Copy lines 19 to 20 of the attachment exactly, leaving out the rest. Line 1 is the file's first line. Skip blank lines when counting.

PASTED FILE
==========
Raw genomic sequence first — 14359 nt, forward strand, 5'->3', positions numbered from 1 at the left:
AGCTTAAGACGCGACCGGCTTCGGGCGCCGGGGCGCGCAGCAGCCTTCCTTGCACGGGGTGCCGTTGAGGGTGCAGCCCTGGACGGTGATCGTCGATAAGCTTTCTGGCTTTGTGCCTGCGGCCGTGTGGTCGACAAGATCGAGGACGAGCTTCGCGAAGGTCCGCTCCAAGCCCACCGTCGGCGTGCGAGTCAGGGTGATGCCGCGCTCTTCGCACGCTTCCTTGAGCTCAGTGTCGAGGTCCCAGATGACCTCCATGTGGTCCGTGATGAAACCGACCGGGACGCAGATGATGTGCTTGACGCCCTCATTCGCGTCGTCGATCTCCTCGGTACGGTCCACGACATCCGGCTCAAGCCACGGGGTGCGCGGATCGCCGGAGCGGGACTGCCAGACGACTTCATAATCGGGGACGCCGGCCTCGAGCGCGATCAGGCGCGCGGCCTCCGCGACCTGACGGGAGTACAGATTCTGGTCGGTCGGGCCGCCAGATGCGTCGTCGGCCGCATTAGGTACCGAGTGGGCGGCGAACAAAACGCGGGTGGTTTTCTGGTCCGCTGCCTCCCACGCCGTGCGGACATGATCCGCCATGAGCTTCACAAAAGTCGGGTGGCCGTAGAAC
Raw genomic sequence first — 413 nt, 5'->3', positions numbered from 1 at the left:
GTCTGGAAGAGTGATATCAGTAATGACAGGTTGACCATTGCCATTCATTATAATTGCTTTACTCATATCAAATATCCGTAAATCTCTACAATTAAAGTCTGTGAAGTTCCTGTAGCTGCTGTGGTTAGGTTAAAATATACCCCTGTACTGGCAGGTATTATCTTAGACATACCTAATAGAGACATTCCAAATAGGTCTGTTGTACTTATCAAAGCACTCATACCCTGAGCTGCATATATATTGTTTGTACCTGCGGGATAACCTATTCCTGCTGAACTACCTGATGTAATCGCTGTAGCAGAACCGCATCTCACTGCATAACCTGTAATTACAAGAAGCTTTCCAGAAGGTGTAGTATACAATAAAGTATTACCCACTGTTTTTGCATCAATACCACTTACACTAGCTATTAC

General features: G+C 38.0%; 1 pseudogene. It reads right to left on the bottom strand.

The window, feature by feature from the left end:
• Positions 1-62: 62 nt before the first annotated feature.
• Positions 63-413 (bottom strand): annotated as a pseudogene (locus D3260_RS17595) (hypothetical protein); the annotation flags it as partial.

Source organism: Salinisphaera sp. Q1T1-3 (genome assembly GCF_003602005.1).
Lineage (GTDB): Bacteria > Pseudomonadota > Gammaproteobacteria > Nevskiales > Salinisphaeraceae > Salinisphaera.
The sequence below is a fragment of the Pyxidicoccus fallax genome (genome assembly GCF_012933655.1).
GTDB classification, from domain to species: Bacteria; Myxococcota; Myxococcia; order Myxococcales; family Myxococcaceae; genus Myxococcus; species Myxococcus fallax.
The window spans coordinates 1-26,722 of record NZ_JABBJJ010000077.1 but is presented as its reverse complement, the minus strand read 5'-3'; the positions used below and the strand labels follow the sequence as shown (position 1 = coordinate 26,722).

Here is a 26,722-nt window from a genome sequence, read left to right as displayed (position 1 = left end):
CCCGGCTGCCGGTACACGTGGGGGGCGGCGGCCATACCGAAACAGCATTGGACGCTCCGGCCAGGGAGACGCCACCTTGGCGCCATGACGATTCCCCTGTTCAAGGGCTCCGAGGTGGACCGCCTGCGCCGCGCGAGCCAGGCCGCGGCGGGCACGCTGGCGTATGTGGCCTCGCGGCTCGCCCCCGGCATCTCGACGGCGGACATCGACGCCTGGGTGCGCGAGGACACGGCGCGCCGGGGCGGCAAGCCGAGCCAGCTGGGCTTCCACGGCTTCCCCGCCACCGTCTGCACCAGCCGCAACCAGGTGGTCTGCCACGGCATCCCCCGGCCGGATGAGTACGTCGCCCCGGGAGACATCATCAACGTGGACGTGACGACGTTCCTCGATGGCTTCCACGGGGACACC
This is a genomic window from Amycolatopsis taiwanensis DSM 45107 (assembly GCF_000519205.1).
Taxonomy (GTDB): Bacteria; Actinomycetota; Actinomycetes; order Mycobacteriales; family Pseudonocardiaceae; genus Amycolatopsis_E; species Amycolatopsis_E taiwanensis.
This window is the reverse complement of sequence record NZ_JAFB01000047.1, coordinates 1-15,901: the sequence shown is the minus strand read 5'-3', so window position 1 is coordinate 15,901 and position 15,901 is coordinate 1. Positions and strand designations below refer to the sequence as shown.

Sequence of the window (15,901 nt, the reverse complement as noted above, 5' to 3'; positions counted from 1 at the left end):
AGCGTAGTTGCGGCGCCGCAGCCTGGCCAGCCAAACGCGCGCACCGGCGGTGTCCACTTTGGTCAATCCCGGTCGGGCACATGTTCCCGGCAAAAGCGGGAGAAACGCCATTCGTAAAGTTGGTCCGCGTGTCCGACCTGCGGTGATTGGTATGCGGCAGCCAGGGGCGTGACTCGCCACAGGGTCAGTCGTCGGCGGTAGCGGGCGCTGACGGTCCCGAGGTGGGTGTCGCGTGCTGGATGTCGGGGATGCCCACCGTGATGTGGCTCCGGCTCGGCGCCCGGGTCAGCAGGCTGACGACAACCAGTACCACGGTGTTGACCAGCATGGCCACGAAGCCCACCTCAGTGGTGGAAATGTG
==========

Sequence of the window (15,901 nt, the reverse complement as noted above, 5' to 3'; positions counted from 1 at the left end):
AGCGTAGTTGCGGCGCCGCAGCCTGGCCAGCCAAACGCGCGCACCGGCGGTGTCCACTTTGGTCAATCCCGGTCGGGCACATGTTCCCGGCAAAAGCGGGAGAAACGCCATTCGTAAAGTTGGTCCGCGTGTCCGACCTGCGGTGATTGGTATGCGGCAGCCAGGGGCGTGACTCGCCACAGGGTCAGTCGTCGGCGGTAGCGGGCGCTGACGGTCCCGAGGTGGGTGTCGCGTGCTGGATGTCGGGGATGCCCACCGTGATGTGGCTCCGGCTCGGCGCCCGGGTCAGCAGGCTGACGACAACCAGTACCACGGTGTTGACCAGCATGGCCACGAAGCCCACCTCAGTGGTGGAAATGTG